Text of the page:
ZAGREB, Croatia — Croatian artillery and mobile infantry pressed rebel Serbs in Balkan fighting Saturday that mocked diplomats who were scrambling to head off a full-scale war between Croatia and Serb forces.
The United Nations said Croatian guns firing across the border from Bosnia-Herzegovina blasted the village of Cetina near Knin, the rebel capital in the Serb-administered Krajina region of Croatia. Other Croatian units were said to be pushing east into Serb-controlled areas of central Bosnia.
But the Serbs had the upper hand in northwestern Bosnia, where U.N. officials reported continued rebel artillery, tank and mortar fire against hard-pressed defenders in the Muslim enclave of Bihac.
Seeking to tamp the spiraling violence, Yasushi Akashi, the senior U.N. official in the former Yugoslav federation, appealed to Croatian President Franjo Tudjman on Saturday. "He urged restraint at a time of crisis," said U.N. spokesman Chris Gunness.
U.N. military observers noted with "extreme concern" a major buildup of Croatian forces inside Croatia to the west of Krajina, simultaneous with increased pressure from Croatian advances from within Bosnia.
Observers fear that Croatia may be poised for a full-scale invasion of Krajina. That would broaden Balkan bloodshed to proportions not seen since the collapse of the Yugoslav federation.
In Paris on Saturday, French President Jacques Chirac and British Prime Minister John Major agreed to revive efforts for peace talks between the warring sides in Bosnia.
"I think we have to look again at the desirability of getting the parties to the conflict talking," Major said after a two-hour lunch with Chirac in the Elysee Palace before going on holiday to the south of France.
"At the moment there has been a long period of silence between the parties," he told reporters.
But European Union peace negotiator Carl Bildt said Saturday that he sees no hope of a halt to the fighting in Bosnia in the near term and that a U.N. withdrawal cannot be ruled out.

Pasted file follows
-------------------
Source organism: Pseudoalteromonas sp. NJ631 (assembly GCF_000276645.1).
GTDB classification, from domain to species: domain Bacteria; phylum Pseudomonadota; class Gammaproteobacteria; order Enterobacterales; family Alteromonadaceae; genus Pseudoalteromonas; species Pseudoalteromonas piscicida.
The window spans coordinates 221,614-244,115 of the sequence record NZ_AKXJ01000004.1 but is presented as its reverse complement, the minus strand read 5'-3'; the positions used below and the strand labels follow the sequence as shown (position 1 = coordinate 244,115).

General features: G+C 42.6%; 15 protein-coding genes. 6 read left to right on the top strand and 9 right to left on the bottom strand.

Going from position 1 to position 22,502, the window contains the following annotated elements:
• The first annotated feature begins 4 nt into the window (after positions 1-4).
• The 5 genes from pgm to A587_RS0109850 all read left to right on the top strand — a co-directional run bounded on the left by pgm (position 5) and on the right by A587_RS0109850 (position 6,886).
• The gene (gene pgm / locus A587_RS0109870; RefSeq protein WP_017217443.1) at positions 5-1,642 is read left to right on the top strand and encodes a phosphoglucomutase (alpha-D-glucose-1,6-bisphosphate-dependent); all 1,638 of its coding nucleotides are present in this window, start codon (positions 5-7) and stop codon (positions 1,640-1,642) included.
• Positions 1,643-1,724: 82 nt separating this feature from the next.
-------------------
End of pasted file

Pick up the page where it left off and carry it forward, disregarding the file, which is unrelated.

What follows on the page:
"I don't think the different parties are ready for a cease-fire yet. They have decided to fight . . . the Bosnian government side and the Bosnian Serb side as well," he told a news conference in Sweden.
Akashi is scheduled to travel to Knin today for talks with Milan Martic, leader of the Krajina Serbs, who occupy about 20% of Croatian territory behind 1994 U.N.-patrolled cease-fire lines, which are now in jeopardy.
Martic, who was indicted for war crimes by a U.N. tribunal last week, has protested to the Security Council that Croats are committing atrocities against Serb civilians left homeless by the Croatian advances.
"Croatia's goal is to exterminate the Serb territories and create an ethnically pure Croatian state," Martic said.
In a letter faxed Saturday to the U.N. commander in the former Yugoslav republics, Gen. Bernard Janvier of France, Krajina Serb army commander Gen. Mile Mrksic said that his forces would "no longer tolerate Croatian provocations and would hold the peacekeeping troops and the international community responsible for the consequences of the Croatian attacks."
U.N. officials fear that 10,000 peacekeepers and U.N. officials in the disputed region could be taken hostage if fighting escalates.
Also Saturday, Bosnia's Serbs, reeling from battlefield losses to Croatia's army, appealed to the Yugoslav army to defend them in the name of ethnic ties--a move that could further spread the Balkans war.
Serb-dominated Yugoslavia, which has been presenting itself as a peacemaker in an attempt to have devastating U.N. sanctions lifted, called an emergency meeting of its top leaders. No details of the meeting were immediately available.
In May, rebel Serb forces responded to a Croatian attack by shelling the border town of Karlovac and hitting Zagreb, Croatia's capital, with half a dozen rockets. Some dependents of American Embassy officers left Zagreb on Saturday for Vienna at U.S. government instruction.
In new trauma for eastern Bosnia, meanwhile, Bosnian Serb forces have looted and burned the Muslim town of Zepa they captured in the past week, and claim to have executed the commander of local defense forces, U.N. spokesman Alexander Ivanko said in Sarajevo on Saturday.
By Ivanko's account, Bosnian Serb army chief Gen. Ratko Mladic told a U.N. officer that Col. Avdo Palic had been killed after an impasse was reached in surrender negotiations. U.N. officials said they could not confirm the report, but Palic had not been seen since Thursday.
"We suppose it's true. We are quite sure he did not return from talks, so we are quite sure he is at least captured if not dead," said Amir Hadziomerajic, a Bosnian government liaison with the U.N. mission.
Palic was considered a hard-line military commander who had resisted surrendering to the Serbs. He clashed with Zepa's civilian leaders, most of whom were refugees and relative newcomers to the "safe area," who were more willing to go along with a Serb-coerced expulsion.